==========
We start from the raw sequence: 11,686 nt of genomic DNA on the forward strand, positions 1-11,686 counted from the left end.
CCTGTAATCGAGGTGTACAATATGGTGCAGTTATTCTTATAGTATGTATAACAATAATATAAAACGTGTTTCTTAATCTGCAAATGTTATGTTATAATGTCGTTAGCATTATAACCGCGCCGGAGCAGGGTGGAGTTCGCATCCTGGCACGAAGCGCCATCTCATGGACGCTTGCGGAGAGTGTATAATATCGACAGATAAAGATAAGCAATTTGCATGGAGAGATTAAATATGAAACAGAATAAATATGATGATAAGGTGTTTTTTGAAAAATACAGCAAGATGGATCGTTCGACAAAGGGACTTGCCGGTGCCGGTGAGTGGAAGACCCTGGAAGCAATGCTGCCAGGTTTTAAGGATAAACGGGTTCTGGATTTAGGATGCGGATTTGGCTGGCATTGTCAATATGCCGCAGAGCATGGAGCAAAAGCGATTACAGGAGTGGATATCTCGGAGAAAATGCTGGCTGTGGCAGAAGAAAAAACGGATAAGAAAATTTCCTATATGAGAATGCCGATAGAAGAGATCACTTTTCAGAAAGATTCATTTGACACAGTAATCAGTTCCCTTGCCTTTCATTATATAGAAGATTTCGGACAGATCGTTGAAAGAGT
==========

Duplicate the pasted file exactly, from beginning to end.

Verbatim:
We start from the raw sequence: 11,686 nt of genomic DNA on the forward strand, positions 1-11,686 counted from the left end.
CCTGTAATCGAGGTGTACAATATGGTGCAGTTATTCTTATAGTATGTATAACAATAATATAAAACGTGTTTCTTAATCTGCAAATGTTATGTTATAATGTCGTTAGCATTATAACCGCGCCGGAGCAGGGTGGAGTTCGCATCCTGGCACGAAGCGCCATCTCATGGACGCTTGCGGAGAGTGTATAATATCGACAGATAAAGATAAGCAATTTGCATGGAGAGATTAAATATGAAACAGAATAAATATGATGATAAGGTGTTTTTTGAAAAATACAGCAAGATGGATCGTTCGACAAAGGGACTTGCCGGTGCCGGTGAGTGGAAGACCCTGGAAGCAATGCTGCCAGGTTTTAAGGATAAACGGGTTCTGGATTTAGGATGCGGATTTGGCTGGCATTGTCAATATGCCGCAGAGCATGGAGCAAAAGCGATTACAGGAGTGGATATCTCGGAGAAAATGCTGGCTGTGGCAGAAGAAAAAACGGATAAGAAAATTTCCTATATGAGAATGCCGATAGAAGAGATCACTTTTCAGAAAGATTCATTTGACACAGTAATCAGTTCCCTTGCCTTTCATTATATAGAAGATTTCGGACAGATCGTTGAAAGAGT